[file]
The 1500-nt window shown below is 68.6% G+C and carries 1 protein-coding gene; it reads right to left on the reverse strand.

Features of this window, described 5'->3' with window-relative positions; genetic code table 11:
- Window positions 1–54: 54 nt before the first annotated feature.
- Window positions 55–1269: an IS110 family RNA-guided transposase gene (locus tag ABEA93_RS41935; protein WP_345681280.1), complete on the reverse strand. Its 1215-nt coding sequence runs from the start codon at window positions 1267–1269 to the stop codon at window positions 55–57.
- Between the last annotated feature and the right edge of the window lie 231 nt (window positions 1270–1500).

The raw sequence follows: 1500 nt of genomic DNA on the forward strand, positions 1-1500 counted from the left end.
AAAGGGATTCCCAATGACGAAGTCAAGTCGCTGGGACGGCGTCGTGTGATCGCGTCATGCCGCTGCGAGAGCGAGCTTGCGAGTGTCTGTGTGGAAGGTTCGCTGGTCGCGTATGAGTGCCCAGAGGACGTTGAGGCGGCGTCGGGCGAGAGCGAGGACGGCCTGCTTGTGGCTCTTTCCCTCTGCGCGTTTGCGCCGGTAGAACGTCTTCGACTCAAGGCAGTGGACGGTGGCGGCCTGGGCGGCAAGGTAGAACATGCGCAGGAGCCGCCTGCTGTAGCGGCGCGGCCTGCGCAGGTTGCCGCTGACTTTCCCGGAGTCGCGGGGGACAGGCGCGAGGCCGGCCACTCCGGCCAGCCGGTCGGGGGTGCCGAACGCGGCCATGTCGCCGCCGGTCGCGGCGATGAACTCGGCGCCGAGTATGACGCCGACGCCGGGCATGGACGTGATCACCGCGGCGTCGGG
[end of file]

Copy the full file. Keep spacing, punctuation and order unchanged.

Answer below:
The 1500-nt window shown below is 68.6% G+C and carries 1 protein-coding gene; it reads right to left on the reverse strand.

Features of this window, described 5'->3' with window-relative positions; genetic code table 11:
- Window positions 1–54: 54 nt before the first annotated feature.
- Window positions 55–1269: an IS110 family RNA-guided transposase gene (locus tag ABEA93_RS41935; protein WP_345681280.1), complete on the reverse strand. Its 1215-nt coding sequence runs from the start codon at window positions 1267–1269 to the stop codon at window positions 55–57.
- Between the last annotated feature and the right edge of the window lie 231 nt (window positions 1270–1500).

The raw sequence follows: 1500 nt of genomic DNA on the forward strand, positions 1-1500 counted from the left end.
AAAGGGATTCCCAATGACGAAGTCAAGTCGCTGGGACGGCGTCGTGTGATCGCGTCATGCCGCTGCGAGAGCGAGCTTGCGAGTGTCTGTGTGGAAGGTTCGCTGGTCGCGTATGAGTGCCCAGAGGACGTTGAGGCGGCGTCGGGCGAGAGCGAGGACGGCCTGCTTGTGGCTCTTTCCCTCTGCGCGTTTGCGCCGGTAGAACGTCTTCGACTCAAGGCAGTGGACGGTGGCGGCCTGGGCGGCAAGGTAGAACATGCGCAGGAGCCGCCTGCTGTAGCGGCGCGGCCTGCGCAGGTTGCCGCTGACTTTCCCGGAGTCGCGGGGGACAGGCGCGAGGCCGGCCACTCCGGCCAGCCGGTCGGGGGTGCCGAACGCGGCCATGTCGCCGCCGGTCGCGGCGATGAACTCGGCGCCGAGTATGACGCCGACGCCGGGCATGGACGTGATCACCGCGGCGTCGGG